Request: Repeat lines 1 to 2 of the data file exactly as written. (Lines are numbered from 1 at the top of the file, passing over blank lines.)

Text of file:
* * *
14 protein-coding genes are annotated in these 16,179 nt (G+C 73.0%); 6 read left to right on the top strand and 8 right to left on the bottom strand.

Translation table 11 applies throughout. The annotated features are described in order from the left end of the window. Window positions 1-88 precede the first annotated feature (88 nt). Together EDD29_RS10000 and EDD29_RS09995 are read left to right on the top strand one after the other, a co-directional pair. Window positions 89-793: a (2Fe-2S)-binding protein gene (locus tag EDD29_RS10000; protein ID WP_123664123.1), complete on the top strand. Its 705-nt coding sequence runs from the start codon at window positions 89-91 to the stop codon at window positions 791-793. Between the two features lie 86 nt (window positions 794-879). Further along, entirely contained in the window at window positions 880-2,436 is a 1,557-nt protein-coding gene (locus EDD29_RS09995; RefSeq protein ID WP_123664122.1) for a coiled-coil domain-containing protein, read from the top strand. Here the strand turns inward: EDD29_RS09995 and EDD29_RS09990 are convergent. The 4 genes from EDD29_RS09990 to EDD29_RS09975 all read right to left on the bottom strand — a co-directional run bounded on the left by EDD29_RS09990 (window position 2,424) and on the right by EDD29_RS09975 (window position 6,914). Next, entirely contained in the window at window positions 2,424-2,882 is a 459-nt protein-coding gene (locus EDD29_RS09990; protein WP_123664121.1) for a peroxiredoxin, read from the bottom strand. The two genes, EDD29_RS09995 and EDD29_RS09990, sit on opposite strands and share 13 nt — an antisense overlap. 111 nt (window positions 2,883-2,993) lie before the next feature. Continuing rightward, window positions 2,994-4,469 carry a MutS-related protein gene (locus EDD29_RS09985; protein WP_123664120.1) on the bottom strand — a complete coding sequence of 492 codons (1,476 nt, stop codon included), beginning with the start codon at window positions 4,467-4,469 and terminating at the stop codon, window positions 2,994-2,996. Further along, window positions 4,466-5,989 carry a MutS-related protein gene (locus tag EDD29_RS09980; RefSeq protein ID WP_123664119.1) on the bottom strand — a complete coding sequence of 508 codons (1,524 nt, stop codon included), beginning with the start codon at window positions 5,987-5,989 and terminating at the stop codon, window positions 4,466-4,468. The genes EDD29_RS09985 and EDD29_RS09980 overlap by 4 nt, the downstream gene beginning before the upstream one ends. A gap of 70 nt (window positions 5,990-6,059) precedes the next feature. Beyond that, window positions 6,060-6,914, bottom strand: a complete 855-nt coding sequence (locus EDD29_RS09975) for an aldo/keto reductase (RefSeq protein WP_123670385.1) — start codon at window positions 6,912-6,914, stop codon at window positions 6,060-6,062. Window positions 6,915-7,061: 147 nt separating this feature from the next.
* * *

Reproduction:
14 protein-coding genes are annotated in these 16,179 nt (G+C 73.0%); 6 read left to right on the top strand and 8 right to left on the bottom strand.

Translation table 11 applies throughout. The annotated features are described in order from the left end of the window. Window positions 1-88 precede the first annotated feature (88 nt). Together EDD29_RS10000 and EDD29_RS09995 are read left to right on the top strand one after the other, a co-directional pair. Window positions 89-793: a (2Fe-2S)-binding protein gene (locus tag EDD29_RS10000; protein ID WP_123664123.1), complete on the top strand. Its 705-nt coding sequence runs from the start codon at window positions 89-91 to the stop codon at window positions 791-793. Between the two features lie 86 nt (window positions 794-879). Further along, entirely contained in the window at window positions 880-2,436 is a 1,557-nt protein-coding gene (locus EDD29_RS09995; RefSeq protein ID WP_123664122.1) for a coiled-coil domain-containing protein, read from the top strand. Here the strand turns inward: EDD29_RS09995 and EDD29_RS09990 are convergent. The 4 genes from EDD29_RS09990 to EDD29_RS09975 all read right to left on the bottom strand — a co-directional run bounded on the left by EDD29_RS09990 (window position 2,424) and on the right by EDD29_RS09975 (window position 6,914). Next, entirely contained in the window at window positions 2,424-2,882 is a 459-nt protein-coding gene (locus EDD29_RS09990; protein WP_123664121.1) for a peroxiredoxin, read from the bottom strand. The two genes, EDD29_RS09995 and EDD29_RS09990, sit on opposite strands and share 13 nt — an antisense overlap. 111 nt (window positions 2,883-2,993) lie before the next feature. Continuing rightward, window positions 2,994-4,469 carry a MutS-related protein gene (locus EDD29_RS09985; protein WP_123664120.1) on the bottom strand — a complete coding sequence of 492 codons (1,476 nt, stop codon included), beginning with the start codon at window positions 4,467-4,469 and terminating at the stop codon, window positions 2,994-2,996. Further along, window positions 4,466-5,989 carry a MutS-related protein gene (locus tag EDD29_RS09980; RefSeq protein ID WP_123664119.1) on the bottom strand — a complete coding sequence of 508 codons (1,524 nt, stop codon included), beginning with the start codon at window positions 5,987-5,989 and terminating at the stop codon, window positions 4,466-4,468. The genes EDD29_RS09985 and EDD29_RS09980 overlap by 4 nt, the downstream gene beginning before the upstream one ends. A gap of 70 nt (window positions 5,990-6,059) precedes the next feature. Beyond that, window positions 6,060-6,914, bottom strand: a complete 855-nt coding sequence (locus EDD29_RS09975) for an aldo/keto reductase (RefSeq protein WP_123670385.1) — start codon at window positions 6,912-6,914, stop codon at window positions 6,060-6,062. Window positions 6,915-7,061: 147 nt separating this feature from the next.